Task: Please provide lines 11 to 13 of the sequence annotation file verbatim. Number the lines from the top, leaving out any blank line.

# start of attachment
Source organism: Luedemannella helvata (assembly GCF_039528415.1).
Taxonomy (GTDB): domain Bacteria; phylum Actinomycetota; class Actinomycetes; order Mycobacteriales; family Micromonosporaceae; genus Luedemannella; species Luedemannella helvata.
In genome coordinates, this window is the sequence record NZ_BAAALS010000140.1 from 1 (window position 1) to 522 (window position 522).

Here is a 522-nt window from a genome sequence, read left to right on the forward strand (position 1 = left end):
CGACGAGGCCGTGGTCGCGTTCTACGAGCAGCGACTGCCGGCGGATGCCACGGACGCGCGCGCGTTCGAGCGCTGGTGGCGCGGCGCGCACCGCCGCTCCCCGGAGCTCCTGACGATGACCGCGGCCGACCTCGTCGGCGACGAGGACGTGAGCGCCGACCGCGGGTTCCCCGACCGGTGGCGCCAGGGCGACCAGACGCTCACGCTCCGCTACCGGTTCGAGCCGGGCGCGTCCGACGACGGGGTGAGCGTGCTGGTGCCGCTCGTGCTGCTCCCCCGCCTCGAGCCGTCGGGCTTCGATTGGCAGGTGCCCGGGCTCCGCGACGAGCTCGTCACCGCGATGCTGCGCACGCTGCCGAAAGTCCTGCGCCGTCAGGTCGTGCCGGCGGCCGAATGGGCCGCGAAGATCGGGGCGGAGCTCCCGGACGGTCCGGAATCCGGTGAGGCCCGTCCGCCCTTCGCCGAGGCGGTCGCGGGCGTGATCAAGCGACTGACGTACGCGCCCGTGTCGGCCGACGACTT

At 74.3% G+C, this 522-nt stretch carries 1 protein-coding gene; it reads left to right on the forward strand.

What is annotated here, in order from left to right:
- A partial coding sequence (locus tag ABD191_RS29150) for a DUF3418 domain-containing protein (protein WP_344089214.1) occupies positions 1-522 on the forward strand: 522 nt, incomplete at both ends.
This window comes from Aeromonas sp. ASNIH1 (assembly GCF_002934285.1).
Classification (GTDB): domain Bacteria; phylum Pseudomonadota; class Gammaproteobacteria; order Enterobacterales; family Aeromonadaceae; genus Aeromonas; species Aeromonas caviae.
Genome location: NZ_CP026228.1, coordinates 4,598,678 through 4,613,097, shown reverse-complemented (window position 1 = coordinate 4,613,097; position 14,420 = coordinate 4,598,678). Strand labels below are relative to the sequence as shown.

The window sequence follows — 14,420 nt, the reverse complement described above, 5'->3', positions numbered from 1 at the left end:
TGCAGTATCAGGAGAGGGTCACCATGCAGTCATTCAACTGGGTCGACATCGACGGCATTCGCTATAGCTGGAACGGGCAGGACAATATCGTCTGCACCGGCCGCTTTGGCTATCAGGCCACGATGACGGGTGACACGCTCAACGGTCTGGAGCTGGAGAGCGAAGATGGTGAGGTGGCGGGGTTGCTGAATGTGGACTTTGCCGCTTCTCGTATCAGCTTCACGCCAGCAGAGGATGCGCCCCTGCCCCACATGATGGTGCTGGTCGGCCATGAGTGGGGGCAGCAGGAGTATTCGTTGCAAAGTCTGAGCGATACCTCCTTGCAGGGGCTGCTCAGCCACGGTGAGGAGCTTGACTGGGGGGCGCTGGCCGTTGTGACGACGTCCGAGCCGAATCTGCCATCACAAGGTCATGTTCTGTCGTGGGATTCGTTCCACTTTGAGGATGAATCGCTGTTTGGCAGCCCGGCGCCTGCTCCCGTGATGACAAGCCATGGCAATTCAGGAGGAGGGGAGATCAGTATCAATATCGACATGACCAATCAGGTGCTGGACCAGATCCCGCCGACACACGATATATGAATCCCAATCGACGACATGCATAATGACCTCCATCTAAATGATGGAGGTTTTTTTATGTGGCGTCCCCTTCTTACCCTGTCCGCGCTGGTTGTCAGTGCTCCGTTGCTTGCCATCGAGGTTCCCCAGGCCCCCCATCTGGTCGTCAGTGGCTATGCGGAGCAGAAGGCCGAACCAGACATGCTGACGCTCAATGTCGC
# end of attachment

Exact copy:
Genome location: NZ_CP026228.1, coordinates 4,598,678 through 4,613,097, shown reverse-complemented (window position 1 = coordinate 4,613,097; position 14,420 = coordinate 4,598,678). Strand labels below are relative to the sequence as shown.

The window sequence follows — 14,420 nt, the reverse complement described above, 5'->3', positions numbered from 1 at the left end:
TGCAGTATCAGGAGAGGGTCACCATGCAGTCATTCAACTGGGTCGACATCGACGGCATTCGCTATAGCTGGAACGGGCAGGACAATATCGTCTGCACCGGCCGCTTTGGCTATCAGGCCACGATGACGGGTGACACGCTCAACGGTCTGGAGCTGGAGAGCGAAGATGGTGAGGTGGCGGGGTTGCTGAATGTGGACTTTGCCGCTTCTCGTATCAGCTTCACGCCAGCAGAGGATGCGCCCCTGCCCCACATGATGGTGCTGGTCGGCCATGAGTGGGGGCAGCAGGAGTATTCGTTGCAAAGTCTGAGCGATACCTCCTTGCAGGGGCTGCTCAGCCACGGTGAGGAGCTTGACTGGGGGGCGCTGGCCGTTGTGACGACGTCCGAGCCGAATCTGCCATCACAAGGTCATGTTCTGTCGTGGGATTCGTTCCACTTTGAGGATGAATCGCTGTTTGGCAGCCCGGCGCCTGCTCCCGTGATGACAAGCCATGGCAATTCAGGAGGAGGGGAGATCAGTATCAATATCGACATGACCAATCAGGTGCTGGACCAGATCCCGCCGACACACGATATATGAATCCCAATCGACGACATGCATAATGACCTCCATCTAAATGATGGAGGTTTTTTTATGTGGCGTCCCCTTCTTACCCTGTCCGCGCTGGTTGTCAGTGCTCCGTTGCTTGCCATCGAGGTTCCCCAGGCCCCCCATCTGGTCGTCAGTGGCTATGCGGAGCAGAAGGCCGAACCAGACATGCTGACGCTCAATGTCGC